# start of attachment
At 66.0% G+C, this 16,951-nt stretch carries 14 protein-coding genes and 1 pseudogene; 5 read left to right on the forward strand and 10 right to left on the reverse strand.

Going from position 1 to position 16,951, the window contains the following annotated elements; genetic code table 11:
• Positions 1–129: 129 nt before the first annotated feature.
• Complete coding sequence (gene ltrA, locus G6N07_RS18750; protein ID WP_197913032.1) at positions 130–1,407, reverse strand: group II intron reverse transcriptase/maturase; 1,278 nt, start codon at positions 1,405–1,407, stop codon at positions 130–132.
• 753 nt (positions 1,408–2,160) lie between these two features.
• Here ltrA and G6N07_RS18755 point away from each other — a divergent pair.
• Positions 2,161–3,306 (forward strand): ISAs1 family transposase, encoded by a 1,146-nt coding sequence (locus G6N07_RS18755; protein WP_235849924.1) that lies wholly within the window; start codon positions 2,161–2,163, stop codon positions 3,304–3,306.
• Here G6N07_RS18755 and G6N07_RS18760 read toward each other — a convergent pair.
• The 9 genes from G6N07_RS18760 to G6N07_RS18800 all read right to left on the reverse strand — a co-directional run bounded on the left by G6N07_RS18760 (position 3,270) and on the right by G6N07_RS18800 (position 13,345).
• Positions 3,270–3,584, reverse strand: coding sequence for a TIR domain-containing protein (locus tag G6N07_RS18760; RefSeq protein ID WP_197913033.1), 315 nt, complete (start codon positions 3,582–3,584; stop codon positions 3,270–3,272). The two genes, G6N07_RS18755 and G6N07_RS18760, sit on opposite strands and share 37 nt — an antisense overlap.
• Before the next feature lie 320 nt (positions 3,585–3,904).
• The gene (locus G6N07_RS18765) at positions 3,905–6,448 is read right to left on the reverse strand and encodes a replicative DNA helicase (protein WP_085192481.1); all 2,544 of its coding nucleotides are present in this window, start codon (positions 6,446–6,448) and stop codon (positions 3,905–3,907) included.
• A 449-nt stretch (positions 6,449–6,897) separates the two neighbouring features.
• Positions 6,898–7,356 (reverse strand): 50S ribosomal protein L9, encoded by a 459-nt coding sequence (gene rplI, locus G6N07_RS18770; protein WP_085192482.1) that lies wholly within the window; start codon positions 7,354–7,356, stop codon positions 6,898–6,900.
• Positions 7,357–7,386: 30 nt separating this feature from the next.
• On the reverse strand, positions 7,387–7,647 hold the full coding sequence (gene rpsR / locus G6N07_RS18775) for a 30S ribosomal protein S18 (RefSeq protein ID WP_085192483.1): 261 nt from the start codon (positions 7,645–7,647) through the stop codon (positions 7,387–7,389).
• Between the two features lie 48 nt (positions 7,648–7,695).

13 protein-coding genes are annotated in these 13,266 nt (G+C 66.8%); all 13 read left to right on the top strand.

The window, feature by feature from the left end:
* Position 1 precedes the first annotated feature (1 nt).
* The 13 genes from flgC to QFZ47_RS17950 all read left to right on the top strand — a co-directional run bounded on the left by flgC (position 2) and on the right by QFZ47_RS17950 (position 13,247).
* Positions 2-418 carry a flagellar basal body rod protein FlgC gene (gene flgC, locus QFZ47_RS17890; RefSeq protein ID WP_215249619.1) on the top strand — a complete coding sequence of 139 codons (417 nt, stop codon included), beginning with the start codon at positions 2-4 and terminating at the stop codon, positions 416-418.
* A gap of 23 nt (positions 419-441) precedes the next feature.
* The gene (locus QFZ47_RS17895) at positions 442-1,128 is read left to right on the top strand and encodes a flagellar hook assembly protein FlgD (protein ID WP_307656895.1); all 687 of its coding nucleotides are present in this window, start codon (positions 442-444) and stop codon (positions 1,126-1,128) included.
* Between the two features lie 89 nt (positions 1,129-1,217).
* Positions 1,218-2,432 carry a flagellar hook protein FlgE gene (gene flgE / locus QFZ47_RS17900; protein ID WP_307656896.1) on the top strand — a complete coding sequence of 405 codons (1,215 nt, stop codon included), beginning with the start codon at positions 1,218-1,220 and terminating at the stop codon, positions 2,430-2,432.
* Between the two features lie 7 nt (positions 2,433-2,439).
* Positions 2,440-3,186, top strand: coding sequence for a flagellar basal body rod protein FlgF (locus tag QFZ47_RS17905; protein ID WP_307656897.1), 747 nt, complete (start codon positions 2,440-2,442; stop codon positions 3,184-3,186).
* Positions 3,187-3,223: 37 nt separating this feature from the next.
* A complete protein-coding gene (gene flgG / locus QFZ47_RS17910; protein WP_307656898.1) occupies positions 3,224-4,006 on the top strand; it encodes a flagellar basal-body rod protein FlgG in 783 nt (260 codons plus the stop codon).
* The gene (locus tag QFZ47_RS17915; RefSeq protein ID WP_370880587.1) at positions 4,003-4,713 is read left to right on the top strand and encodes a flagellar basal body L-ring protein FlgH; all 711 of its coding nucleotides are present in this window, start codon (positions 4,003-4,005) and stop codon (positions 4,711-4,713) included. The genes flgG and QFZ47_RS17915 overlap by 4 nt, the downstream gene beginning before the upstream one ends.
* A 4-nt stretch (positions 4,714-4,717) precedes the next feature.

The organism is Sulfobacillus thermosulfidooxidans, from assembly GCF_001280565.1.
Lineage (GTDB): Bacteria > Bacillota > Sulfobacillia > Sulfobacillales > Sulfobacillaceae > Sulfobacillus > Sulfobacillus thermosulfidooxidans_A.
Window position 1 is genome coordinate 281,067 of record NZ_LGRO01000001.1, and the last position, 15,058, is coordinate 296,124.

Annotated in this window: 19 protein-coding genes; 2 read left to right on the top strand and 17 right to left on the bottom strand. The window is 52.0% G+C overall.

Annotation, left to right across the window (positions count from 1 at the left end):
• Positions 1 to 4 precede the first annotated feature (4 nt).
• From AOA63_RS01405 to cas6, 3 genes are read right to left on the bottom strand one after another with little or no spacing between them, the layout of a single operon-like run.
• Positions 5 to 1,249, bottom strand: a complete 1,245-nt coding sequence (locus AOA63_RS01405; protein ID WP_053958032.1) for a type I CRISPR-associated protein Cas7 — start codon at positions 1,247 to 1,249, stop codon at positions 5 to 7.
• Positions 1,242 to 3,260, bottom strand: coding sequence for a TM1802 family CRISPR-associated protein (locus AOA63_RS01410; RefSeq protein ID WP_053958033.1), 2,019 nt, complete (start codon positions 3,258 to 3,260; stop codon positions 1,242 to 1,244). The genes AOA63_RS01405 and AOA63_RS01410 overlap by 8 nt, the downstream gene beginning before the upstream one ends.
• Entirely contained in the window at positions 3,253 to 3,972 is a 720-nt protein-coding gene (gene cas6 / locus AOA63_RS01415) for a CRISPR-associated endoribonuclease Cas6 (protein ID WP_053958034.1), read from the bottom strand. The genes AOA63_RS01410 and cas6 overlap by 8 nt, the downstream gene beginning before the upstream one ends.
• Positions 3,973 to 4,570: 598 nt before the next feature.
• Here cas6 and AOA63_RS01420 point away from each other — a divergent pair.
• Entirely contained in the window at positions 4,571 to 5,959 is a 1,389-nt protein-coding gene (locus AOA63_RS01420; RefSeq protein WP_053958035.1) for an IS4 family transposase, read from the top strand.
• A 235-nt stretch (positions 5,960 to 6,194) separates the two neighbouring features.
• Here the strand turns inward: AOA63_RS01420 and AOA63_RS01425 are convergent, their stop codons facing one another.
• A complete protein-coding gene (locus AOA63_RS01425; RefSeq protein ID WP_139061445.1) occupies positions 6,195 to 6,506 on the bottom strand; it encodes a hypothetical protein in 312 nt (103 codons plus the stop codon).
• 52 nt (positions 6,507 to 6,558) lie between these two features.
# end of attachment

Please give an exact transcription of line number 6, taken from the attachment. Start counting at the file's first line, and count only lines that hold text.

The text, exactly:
• Here ltrA and G6N07_RS18755 point away from each other — a divergent pair.